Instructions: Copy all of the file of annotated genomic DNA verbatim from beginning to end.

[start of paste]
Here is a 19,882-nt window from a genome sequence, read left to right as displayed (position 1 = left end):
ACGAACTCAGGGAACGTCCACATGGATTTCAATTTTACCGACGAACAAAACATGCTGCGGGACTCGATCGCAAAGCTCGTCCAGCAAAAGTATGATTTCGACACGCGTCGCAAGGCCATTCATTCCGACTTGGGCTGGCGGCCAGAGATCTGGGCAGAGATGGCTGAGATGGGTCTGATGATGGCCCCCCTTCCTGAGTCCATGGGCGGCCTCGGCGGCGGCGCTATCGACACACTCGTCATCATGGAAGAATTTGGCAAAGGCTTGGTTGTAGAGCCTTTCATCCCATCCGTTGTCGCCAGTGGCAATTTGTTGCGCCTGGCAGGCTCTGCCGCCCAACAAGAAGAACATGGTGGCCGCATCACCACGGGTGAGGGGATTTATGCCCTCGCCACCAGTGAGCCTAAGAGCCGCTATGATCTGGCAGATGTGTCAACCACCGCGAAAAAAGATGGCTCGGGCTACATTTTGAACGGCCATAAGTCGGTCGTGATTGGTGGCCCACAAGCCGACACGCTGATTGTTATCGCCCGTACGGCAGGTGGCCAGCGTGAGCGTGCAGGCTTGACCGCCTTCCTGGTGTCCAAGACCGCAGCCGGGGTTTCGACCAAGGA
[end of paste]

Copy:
Here is a 19,882-nt window from a genome sequence, read left to right as displayed (position 1 = left end):
ACGAACTCAGGGAACGTCCACATGGATTTCAATTTTACCGACGAACAAAACATGCTGCGGGACTCGATCGCAAAGCTCGTCCAGCAAAAGTATGATTTCGACACGCGTCGCAAGGCCATTCATTCCGACTTGGGCTGGCGGCCAGAGATCTGGGCAGAGATGGCTGAGATGGGTCTGATGATGGCCCCCCTTCCTGAGTCCATGGGCGGCCTCGGCGGCGGCGCTATCGACACACTCGTCATCATGGAAGAATTTGGCAAAGGCTTGGTTGTAGAGCCTTTCATCCCATCCGTTGTCGCCAGTGGCAATTTGTTGCGCCTGGCAGGCTCTGCCGCCCAACAAGAAGAACATGGTGGCCGCATCACCACGGGTGAGGGGATTTATGCCCTCGCCACCAGTGAGCCTAAGAGCCGCTATGATCTGGCAGATGTGTCAACCACCGCGAAAAAAGATGGCTCGGGCTACATTTTGAACGGCCATAAGTCGGTCGTGATTGGTGGCCCACAAGCCGACACGCTGATTGTTATCGCCCGTACGGCAGGTGGCCAGCGTGAGCGTGCAGGCTTGACCGCCTTCCTGGTGTCCAAGACCGCAGCCGGGGTTTCGACCAAGGA